The headquarters of JPMorgan Chase on Park Avenue in New York. JPMorgan… (Stan Honda / AFP/Getty Images )
NEW YORK -- JPMorgan Chase & Co. can't stop writing checks to the federal government.
The nation's largest bank may, according to a person familiar with the matter, soon pay about $2 billion to settle investigations into its dealings with Bernard Madoff, the notorious fraudster whose epic Ponzi scheme collapsed five years ago.
This next payout would come as the ink was still drying on a landmark $13-billion settlement the New York company struck with state and federal authorities in late November. That settlement -- the largest ever paid by a single company to the government -- involved shoddy mortgage investments sold by JPMorgan as well as two troubled banks it gobbled up during the housing meltdown in 2008.
QUIZ: How much do you know about the stock market?
JPMorgan's looming Madoff settlement centers on breakdowns in its compliance systems, and how the bank failed to alert U.S. authorities about suspicious activity in Madoff's accounts at the bank. Financial institutions are required by law to have sufficient checks in place to detect questionable transactions and report them to the government.
The office of Preet Bharara, the U.S. attorney in Manhattan, and the office of the comptroller of the currency have been investigating JPMorgan's dealings with the bank. JPMorgan has said in regulatory filings it is cooperating with the probes.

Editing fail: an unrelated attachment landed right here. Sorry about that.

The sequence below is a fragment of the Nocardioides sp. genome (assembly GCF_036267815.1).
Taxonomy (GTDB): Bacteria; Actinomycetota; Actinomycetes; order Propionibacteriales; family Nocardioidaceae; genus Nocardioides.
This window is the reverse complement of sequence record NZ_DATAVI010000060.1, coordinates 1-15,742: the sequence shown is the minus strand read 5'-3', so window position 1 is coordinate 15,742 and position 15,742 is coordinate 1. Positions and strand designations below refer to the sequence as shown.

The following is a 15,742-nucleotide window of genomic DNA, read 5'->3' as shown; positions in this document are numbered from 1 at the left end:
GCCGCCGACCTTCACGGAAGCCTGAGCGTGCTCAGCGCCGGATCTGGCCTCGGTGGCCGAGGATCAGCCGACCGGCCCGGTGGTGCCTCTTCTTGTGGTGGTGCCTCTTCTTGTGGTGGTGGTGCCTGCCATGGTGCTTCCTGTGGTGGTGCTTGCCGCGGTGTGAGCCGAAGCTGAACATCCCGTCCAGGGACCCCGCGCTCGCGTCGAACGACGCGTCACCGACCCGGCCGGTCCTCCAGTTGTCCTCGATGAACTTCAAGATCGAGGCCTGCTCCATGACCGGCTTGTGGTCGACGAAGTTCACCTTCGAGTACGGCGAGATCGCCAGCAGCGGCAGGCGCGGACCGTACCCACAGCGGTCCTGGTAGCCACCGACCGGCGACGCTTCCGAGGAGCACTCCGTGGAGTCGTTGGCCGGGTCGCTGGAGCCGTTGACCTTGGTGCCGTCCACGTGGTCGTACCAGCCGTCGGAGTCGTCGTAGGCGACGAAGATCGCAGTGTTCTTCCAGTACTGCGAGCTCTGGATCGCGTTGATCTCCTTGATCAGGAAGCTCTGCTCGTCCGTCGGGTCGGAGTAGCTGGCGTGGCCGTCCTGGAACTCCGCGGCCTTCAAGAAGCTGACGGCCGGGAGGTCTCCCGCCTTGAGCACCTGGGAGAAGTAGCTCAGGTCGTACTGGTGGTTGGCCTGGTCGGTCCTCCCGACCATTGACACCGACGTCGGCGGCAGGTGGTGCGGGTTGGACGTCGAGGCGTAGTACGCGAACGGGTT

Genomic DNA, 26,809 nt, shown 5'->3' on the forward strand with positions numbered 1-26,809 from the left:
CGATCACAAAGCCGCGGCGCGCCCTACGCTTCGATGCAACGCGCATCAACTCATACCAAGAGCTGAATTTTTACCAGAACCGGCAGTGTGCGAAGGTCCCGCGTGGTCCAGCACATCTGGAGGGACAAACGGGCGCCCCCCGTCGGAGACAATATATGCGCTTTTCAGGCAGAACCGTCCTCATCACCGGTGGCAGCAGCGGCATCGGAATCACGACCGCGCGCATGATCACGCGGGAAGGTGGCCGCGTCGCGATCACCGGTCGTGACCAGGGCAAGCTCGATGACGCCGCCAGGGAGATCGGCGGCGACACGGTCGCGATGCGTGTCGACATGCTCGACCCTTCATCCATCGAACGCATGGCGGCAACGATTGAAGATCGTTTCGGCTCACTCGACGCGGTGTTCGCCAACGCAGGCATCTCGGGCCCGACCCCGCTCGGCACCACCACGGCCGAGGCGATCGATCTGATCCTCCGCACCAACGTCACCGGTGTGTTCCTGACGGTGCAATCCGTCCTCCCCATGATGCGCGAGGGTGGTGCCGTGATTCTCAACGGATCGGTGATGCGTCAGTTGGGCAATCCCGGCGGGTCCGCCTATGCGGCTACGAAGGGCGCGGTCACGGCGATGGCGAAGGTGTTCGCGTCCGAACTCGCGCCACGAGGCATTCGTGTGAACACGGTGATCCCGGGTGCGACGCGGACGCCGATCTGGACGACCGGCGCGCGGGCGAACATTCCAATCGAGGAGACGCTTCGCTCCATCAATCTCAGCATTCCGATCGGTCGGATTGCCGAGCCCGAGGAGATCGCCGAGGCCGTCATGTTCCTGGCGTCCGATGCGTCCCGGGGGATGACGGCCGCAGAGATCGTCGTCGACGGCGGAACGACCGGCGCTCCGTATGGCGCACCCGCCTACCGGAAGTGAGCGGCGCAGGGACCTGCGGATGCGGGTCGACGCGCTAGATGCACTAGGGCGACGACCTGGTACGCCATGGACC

A deal with Bharara's office would come in the form of a so-called deferred prosecution agreement, an unusual criminal penalty but one that stop shorts of requiring JPMorgan to plead guilty, according to the person familiar with the negotiations, who was not authorized to speak publicly.
The deal could be finalized by year's end, the person said. Under such an arrangement, the bank would likely stipulate to alleged facts in the case, and would be forced to prove it has improved its compliance systems over a number of years.
Jamie Dimon, JPMorgan's chairman and chief executive, told an investment conference in New York on Wednesday that the bank faced two bad choices in deciding whether to fight government actions or settle. The best for shareholders, he said, is to "pay the price and try to move on."
"We've got a lot of the litigation in mortgage behind us," Dimon said at the Goldman Sachs Financial Services Conference.
"We have more to go," he said. "You read about Madoff in the paper the other day. We have to get some of these things behind us so we can do our job. Our job is to serve clients around the world. That's our job. So I want to get it behind us."
JPMorgan declined to comment, as did Bharara's office and the OCC. News of the deal was earlier reported by the New York Times and Wall Street Journal.
The bank's shares rose in early trading despite broader market declines. JPMorgan's stock added 19 cents, or 0.35%, to $56.26.
2014 probably won't be great for stocks, but it might be good
November retail sales climb on strong buying of cars, electronics
Initial jobless claims surge to two-month high amid holiday volatility